Stieb matched up with New York ace Ron Guidry in the Thursday opener and Toronto had a 4-1 lead in the seventh. Then the Yankees started to rally off Stieb, the bullpen couldn’t stop the bleeding and six runs later New York had a come-from-behind win. One of baseball’s two youngest franchises (Toronto came into the league the same year as the Seattle Mariners) was now in its most heralded venue and facing a Yankee team with momentum.
Al Oliver was a veteran acquisition Gillick made during the summer, to provide a lefthanded bat at DH and off the bench. On Friday, Oliver came through with a three-RBI game and reliever Gary Lavelle—one of those who’s failed on Thursday—pitched three clutch innings of scoreless relief. Toronto stopped the momentum with a 3-2 win.
On Saturday, the game was tied 2-2 in the fifth, when Yankee manager Billy Martin pulled an early trigger and brought in closer Dave Righetti. Toronto lit up Righetti and won the game 7-4. On Sunday, Toronto pounded out fourteen more hits, scored six runs in the third inning and won 8-5. They had righted the ship and left New York with a 4 ½ game lead.
Toronto kept surging, New York began to slump and the Blue Jays bolted to a 7 ½ game lead. The margin was trimmed to 5 ½ with a week to go, but hardly seemed a cause for alarm. Then the Blue Jays—perhaps in an ominous foreshadowing of 1987—lost three straight to Detroit to begin the final week. The lead was cut to three games with three to play—and the Yankees were coming to Canada for one last three-game set.
Key pitched on Friday night and with seven strong innings, a 3-2 lead was turned over Henke in the ninth. He got the first two outs and the celebration was ready to start. Then Yankee catcher Butch Wynegar homered. A single, a walk and a Moseby error later and the Jays had a stunning 4-3 loss. Once more, they had the chance to fold in the face of the aura of the Pinstripes.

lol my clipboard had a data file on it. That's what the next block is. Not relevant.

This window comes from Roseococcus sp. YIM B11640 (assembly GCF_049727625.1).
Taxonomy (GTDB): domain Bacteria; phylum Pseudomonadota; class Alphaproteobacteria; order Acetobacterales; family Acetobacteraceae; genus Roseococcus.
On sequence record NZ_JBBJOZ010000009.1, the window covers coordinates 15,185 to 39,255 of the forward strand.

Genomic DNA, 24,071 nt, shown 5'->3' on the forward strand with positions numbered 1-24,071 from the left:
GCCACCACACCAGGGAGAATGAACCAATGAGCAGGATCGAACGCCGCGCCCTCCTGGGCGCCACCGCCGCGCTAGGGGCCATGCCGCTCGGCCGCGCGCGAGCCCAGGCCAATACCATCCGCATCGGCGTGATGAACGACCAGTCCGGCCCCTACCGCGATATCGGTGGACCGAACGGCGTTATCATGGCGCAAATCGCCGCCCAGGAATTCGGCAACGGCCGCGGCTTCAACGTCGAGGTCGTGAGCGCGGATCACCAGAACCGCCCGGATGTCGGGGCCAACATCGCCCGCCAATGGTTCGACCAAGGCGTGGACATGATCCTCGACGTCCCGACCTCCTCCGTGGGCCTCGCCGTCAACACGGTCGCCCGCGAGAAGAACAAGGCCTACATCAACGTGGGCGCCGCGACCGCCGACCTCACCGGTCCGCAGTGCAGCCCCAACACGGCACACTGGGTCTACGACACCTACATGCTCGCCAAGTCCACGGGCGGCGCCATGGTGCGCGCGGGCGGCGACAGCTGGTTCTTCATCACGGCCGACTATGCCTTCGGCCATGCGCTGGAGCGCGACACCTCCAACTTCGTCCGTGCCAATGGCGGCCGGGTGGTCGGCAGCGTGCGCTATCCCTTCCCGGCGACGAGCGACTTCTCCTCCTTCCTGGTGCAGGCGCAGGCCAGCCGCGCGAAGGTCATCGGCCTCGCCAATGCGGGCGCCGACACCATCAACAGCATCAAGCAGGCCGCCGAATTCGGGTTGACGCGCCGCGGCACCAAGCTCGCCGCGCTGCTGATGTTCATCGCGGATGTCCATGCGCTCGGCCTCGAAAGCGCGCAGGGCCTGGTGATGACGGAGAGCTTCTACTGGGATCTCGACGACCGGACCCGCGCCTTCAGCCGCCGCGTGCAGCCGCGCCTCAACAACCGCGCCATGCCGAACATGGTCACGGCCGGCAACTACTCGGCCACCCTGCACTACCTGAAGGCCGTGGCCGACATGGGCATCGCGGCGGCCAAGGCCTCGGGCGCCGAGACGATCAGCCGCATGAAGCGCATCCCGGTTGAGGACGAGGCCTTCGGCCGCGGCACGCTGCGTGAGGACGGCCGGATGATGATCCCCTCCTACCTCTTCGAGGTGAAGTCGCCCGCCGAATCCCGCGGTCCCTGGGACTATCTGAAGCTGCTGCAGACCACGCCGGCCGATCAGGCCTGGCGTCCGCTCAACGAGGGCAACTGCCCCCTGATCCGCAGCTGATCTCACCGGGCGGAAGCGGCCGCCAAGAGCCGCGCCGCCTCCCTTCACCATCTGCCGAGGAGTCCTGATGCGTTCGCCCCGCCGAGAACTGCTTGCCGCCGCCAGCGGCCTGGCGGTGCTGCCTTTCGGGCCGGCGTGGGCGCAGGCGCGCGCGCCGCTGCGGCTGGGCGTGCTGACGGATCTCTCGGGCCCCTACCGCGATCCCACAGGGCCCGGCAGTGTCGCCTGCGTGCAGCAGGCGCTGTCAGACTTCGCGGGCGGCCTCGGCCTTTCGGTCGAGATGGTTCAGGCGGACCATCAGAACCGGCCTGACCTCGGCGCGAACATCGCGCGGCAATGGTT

And once more, they answered. Whitt, first baseman Willie Upshaw and Moseby all hit solo home runs early in Saturday’s game. Alexander threw a complete-game five-hitter and with the 5-1 win, the time had finally came for the party to start in Toronto.
The Blue Jays met the Royals in the American League Championship Series and it looked like the party would keep on going. Toronto won the first two games at home, and took Game 4 on the road. They needed one win in the final two games at home, but lost both Games 6 & 7 and the bid to bring the World Series north of the border for the first time ended.
What was just beginning was a great era of success for baseball in Toronto. The Blue Jays lost a close AL East race in 1987, but returned to the ALCS in 1989 and 1991. And one year later, in 1992, they brought the World Series to Canada and won it. In 1993, they repeated on a famous walkoff shot. That era of October glory all began in 1985.